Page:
Viewing posts from October, 2019
Posted by: Christina Williamson 3 years, 3 months ago
Where did the victors in the Isthmian games come from in the Hellenistic period? What about the Roman period? What festivals did Pythokles, son of Aristarchos from Hermione, compete in? These were some of the questions that first-year digital humanity/archaeology students in Erfurt were able to answer after an introduction by Christina Williamson in network theory, ancient festivals, and the Connected Contests database. Students were interested to learn about festival culture in the post-classical world, how it spread and how inscriptions provide great sources of data for analyzing relationships ('Those lists aren't as boring as I thought' was overheard). We also learned that exporting files on csv works much better on a laptop than a tablet or smartphone, certainly if you want to do some geo-networking with Palladio! But they enjoyed the interactive component and working with the database. If you want to try out the practicum yourself, the instructions and files are available at https://github.com/cgwilliamson1/connectinggreeks_demo
New feature: mapping who went where
It is now possible to view the trajectories of individual athletes and performers: if you do a persons search you will get a map with registered victories.
New feature! Distribution map of festivals
Take a look at the first version of our geographically and chronologically determined distribution map of festivals ((the link is also available via our homepage). The map shows cities in the ancient world where one or more festivals were organised. Sliding the bar below the map allows you to see the chronological development and popularity of the cities and their festivals. The size of the red bulb represents the number of participants in a particular period. By clicking the red bulbs you will see which festival(s) were hosted by this particular city, how many known participants it attracted, and the names of the athletes and musicians that were born in that particular city. We are working on improving the functionality of the map, i.a. by creating a map that shows the result of any query you might run.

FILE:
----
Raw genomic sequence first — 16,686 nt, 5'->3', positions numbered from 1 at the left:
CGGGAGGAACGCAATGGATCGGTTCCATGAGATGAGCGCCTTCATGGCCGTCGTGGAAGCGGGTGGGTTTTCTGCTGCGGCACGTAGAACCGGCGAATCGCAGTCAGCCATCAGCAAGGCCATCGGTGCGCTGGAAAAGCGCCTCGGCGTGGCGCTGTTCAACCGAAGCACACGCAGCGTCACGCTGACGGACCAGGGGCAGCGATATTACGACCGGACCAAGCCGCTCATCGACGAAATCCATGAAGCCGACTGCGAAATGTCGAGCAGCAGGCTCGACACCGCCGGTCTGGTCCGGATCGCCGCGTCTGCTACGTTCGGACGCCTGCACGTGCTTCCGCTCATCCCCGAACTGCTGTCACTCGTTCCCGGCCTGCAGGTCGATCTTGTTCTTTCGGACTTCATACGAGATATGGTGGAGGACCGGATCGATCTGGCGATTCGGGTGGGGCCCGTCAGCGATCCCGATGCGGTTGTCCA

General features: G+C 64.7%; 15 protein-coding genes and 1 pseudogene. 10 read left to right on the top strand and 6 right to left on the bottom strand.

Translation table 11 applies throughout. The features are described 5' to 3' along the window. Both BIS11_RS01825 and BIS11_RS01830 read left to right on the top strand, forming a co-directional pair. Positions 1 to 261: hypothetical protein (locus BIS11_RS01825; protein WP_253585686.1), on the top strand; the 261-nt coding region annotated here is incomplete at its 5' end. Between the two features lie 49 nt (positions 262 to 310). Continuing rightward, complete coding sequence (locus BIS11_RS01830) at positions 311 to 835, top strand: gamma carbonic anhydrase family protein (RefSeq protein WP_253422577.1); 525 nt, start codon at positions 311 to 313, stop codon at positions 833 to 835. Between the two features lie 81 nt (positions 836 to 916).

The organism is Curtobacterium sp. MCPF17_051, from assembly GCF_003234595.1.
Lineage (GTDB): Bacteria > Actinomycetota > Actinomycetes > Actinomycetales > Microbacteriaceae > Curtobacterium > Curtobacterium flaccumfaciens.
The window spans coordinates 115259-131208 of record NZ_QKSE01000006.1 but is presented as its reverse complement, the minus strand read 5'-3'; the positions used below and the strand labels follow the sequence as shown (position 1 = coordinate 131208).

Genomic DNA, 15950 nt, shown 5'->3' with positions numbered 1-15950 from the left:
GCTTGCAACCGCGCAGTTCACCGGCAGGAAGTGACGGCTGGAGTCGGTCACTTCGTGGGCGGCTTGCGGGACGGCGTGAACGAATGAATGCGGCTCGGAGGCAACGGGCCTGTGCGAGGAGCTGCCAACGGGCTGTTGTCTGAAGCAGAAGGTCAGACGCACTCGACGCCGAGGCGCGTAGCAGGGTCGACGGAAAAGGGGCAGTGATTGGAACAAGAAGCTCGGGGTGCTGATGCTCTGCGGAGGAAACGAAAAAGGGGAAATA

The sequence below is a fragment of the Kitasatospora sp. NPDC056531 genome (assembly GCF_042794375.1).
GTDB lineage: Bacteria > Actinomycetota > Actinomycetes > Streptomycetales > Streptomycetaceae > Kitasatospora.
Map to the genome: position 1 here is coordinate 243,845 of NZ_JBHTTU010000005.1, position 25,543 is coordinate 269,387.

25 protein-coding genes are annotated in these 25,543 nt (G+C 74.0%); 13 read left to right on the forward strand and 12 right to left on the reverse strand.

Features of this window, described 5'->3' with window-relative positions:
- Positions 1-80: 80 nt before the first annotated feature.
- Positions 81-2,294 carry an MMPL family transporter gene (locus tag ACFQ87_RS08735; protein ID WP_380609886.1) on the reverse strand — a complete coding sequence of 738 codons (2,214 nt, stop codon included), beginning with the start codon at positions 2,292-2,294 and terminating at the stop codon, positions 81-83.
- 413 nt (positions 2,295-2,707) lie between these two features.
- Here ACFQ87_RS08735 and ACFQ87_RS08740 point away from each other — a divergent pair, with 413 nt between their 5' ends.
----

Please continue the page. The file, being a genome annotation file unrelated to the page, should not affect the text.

New content! Organizers and competitors in Boiotian contests centred on Rome
The newest addition to the database includes ca. 150 competitors in and organizers of some Boiotian contests associated with the presence of Rome, that were being organized in the second and first centuries BCE: the Amphiaraia kai Rhomaia in Oropos, the Rhomaia in Thebes, and the alleged Erotideia kai Rhomaia in Thespiai. Like other contemporaries, the Boiotians seem to have used their association with Rome through these contests to claim their status in a rapidly changing world.
CfP - Rooted Cities, Wandering Gods: Inter-Urban Religious Interaction
We are proud to announce that the members of the Connecting the Greeks project are organising a conference on inter-urban religious contacts, to take place (hopefully in person!) at Groningen in the autumn of 2021. We invite anyone interested in cities, religious practices, and the ties between them to submit an abstract – you can read all about the conference theme and confirmed speakers in the full call for papers.
New content! Competitors associated with Hellenistic dynasties
Over the winter we’ve added a miscellany of competitors associated with the royal dynasties of the Hellenistic world. These range from actual royalty (the Ptolemies in particular were very fond of chariot-racing) to Greeks who came to take part in the new contests established by rulers eager for recognition and cultural authority. Particularly notable is Arsinoe II (Person ID 4178) - successively married to two of the most powerful rulers in the Hellenistic world and the first woman in Greek history to be declared a god, she won three races at the same Olympic festival in 272 BC. Also fun is an unnamed actor from Tegea (Person ID 4202). Known for outstanding performances in tragedies, he also managed to win a boxing contest at the newly-founded Ptolemaia festival at Alexandria. It’s still uncertain whether this means that the quality of the new competition was low, or whether he simply got very lucky!
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